We’ve stayed in all three towns. Ortisei is the most concentrated, so it has a village vibe with cafes and restaurants. Santa Cristina and Selva are both stretched out and don’t have a town center like Ortisei. But, hotels in Selva and Santa Cristina offer peace and quiet plus amazing views. Here are the hotels we highly recommend in Val Gardena.
Luxury accommodation in Santa Cristina
Dorfhotel Beludei is located in Elysium, of that I’m certain. Sorry, for all the heaven references in this post, but it is the Dolomites after all.
When you do a lot of hiking in Val Gardena, then you really deserve three things: #1 excellent food, #2 rejuvenating wellness facilities, and #3 a comfortable room. Dorfhotel Beludei delivers all those things and more.
#1 Excellent Food. I’m not exaggerating when I say that Dorfhotel Beludei serves the most visionary and delicious food in the valley. The resident chef concocts recipes that seem to canter off into the land of the bizarre and fantastic. Like composing a symphony, the chef orchestrates with colors, flavors, and textures. Whatever you eat here, you’ll never eat again: it simply cannot be replicated.
#2 Lavish Wellness Facilities. I’ll keep this short and less dramatic. Dorfhotel Beludei’s wellness center comprises a steam bath, Finnish sauna, indoor pool (with an imaginative mural), an outdoor hot tub and a spacious relaxation room. So, basically, it’s amazing! Upon entering, you’ll see a bar with a lovely selection of teas and cookies.
#3 Comfortable Rooms. The rooms in Beludei are more than comfortable, they’re livable. I even asked the hotel manager if we could move in. I’m talking plush bedding, balcony views of Langkofel, and so much space that you can have your own interpretive dance performance.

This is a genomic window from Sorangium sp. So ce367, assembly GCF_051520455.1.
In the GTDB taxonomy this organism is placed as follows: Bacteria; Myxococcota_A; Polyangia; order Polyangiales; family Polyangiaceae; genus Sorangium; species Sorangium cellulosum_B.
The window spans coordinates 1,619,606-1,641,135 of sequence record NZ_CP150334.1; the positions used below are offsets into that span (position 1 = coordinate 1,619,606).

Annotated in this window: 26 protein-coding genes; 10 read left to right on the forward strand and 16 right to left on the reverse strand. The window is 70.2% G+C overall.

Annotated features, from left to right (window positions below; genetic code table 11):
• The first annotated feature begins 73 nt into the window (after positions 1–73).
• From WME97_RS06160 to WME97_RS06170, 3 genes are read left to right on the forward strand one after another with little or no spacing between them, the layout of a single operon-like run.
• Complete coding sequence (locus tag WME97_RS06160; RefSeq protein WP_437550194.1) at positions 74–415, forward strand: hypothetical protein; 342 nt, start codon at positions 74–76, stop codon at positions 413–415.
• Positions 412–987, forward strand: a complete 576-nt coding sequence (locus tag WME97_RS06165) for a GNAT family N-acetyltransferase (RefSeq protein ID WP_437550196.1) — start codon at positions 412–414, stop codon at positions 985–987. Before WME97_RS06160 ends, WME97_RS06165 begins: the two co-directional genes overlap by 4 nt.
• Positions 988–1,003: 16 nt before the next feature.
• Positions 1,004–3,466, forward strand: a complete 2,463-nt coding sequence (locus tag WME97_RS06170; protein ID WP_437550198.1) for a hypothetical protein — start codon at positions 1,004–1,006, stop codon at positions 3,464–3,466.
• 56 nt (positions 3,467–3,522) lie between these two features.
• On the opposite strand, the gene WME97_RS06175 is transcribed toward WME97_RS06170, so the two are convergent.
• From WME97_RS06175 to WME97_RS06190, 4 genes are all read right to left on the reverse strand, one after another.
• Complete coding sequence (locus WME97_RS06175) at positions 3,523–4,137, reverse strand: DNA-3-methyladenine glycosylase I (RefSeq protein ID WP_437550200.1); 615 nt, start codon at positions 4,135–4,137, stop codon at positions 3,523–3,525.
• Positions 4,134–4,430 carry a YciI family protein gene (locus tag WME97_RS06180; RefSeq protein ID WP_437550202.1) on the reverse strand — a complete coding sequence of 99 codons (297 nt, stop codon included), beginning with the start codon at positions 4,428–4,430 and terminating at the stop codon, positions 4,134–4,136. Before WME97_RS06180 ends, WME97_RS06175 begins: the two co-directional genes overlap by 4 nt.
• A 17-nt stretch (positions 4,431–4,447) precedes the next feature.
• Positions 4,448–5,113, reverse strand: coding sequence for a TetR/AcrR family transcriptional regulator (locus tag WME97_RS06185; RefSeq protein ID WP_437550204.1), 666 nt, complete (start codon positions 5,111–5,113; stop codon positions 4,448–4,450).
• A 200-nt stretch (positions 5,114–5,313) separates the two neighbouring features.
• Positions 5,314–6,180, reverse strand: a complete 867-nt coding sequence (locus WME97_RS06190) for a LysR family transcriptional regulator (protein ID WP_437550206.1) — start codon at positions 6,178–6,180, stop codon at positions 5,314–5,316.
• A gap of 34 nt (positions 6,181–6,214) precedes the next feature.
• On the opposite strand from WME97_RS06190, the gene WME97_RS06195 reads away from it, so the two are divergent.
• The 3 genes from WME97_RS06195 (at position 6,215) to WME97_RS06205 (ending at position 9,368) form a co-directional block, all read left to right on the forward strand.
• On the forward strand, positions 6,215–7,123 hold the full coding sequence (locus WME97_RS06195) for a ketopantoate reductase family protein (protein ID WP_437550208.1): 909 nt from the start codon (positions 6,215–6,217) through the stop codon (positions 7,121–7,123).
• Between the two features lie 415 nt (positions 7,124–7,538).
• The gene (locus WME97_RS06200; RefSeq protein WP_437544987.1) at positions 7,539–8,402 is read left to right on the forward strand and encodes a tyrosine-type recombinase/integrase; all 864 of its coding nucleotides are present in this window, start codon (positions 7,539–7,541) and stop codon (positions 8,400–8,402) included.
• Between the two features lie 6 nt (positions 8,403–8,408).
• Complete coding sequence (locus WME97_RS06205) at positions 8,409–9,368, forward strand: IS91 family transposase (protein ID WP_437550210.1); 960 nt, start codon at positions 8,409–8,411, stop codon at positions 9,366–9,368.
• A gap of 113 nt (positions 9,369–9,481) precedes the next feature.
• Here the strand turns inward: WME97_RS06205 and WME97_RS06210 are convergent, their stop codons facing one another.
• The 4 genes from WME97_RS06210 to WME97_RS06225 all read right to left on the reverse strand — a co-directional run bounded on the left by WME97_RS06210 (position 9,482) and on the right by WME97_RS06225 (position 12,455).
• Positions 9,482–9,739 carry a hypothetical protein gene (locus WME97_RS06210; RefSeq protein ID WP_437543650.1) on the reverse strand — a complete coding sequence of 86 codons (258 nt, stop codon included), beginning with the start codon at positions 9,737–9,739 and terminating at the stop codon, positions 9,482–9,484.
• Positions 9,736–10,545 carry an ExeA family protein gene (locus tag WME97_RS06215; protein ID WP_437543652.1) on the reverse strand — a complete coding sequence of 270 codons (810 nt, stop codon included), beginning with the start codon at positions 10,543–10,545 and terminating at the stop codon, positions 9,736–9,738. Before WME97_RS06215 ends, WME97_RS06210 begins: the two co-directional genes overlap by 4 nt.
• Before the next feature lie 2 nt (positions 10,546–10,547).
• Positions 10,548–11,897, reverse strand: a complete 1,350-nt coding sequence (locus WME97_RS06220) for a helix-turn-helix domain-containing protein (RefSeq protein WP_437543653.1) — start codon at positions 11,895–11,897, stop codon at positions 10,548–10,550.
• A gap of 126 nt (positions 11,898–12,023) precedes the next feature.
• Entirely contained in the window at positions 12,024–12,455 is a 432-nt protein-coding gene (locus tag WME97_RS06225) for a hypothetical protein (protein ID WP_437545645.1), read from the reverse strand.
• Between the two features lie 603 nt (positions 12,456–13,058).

If you stay at Dorfhotel Beludei, you can also join any scheduled guided hike for no extra charge. The weekly schedule is posted near the entrance.
Mid-range accommodation in Selva
Location, location, location. Repeat! Hotel Rodella just can’t be beaten in terms of its location. First of all, you’re walking distance to the Col Raiser gondola valley station. So, the Puez-Odle Nature Park is yours to explore at your pleasure. Second, you’re perched up above Selva di Val Gardena, so the sunset views over Langkofel and Sella are mind-blowing.
If you’re like us, it’s always disappointing to leave the mountain in time for dinner, because it means you’re going to miss the sunset. But, if you stay here, you can save that disappointment for another hotel in the valley, because Hotel Rodella offers you comfort and epic views. So, grab your aperitif and head outside.
Now let’s talk about the rooms. We stayed in room #1 and we loved it. After hiking Alta Via 1 and then hiking around Alta Badia for days, we took our first proper rest day here. I spent hours in my light-filled room, looking out the window and watching the light dance across the fields beyond.
Rodella’s wellness area is being renovated in fall 2019. We can’t wait to see what it looks like.
Where to Stay in Ortisei
Budget | Appartmenthotel Residence Elvis is a fully-equipped apartment 1 km from Ortisei, which you can book for one night.
Mid-Range | Chalet Hotel Hartmann (Adults Only) is an excellent hotel featuring cozy alpine interiors, a delicious breakfast buffet (included in rate), and a spa area (bio-sauna, a Turkish bath, and a solarium).
Luxury | Charmehotel Uhrerhof – Deur (2-Nights Minimum) occupies a peaceful location high above the valley. It’s a 10-minute drive from the hotel to the town center of Ortisei, but the pay off is respite and incredible mountain views. Breakfast and dinner included.
Read Next: Where to Stay in the Dolomites in Summer
More Information for Your Trip to the Dolomites:
- Dolomites Road Trip Itinerary
- Best Day Hikes in the Dolomites
- Hiking in the Dolomites in September
- Alta Badia Summer Guide
- Tre Cime di Lavaredo Loop Trail
Hut to Hut Hikes in the Dolomites:
- Trekking Tre Cime di Lavaredo (3 days)
- Rosengarten Dolomites Traverse (3 days)
- Alta Via 1 Trek (4 -10 days)
More Information for Your Trip to Italy: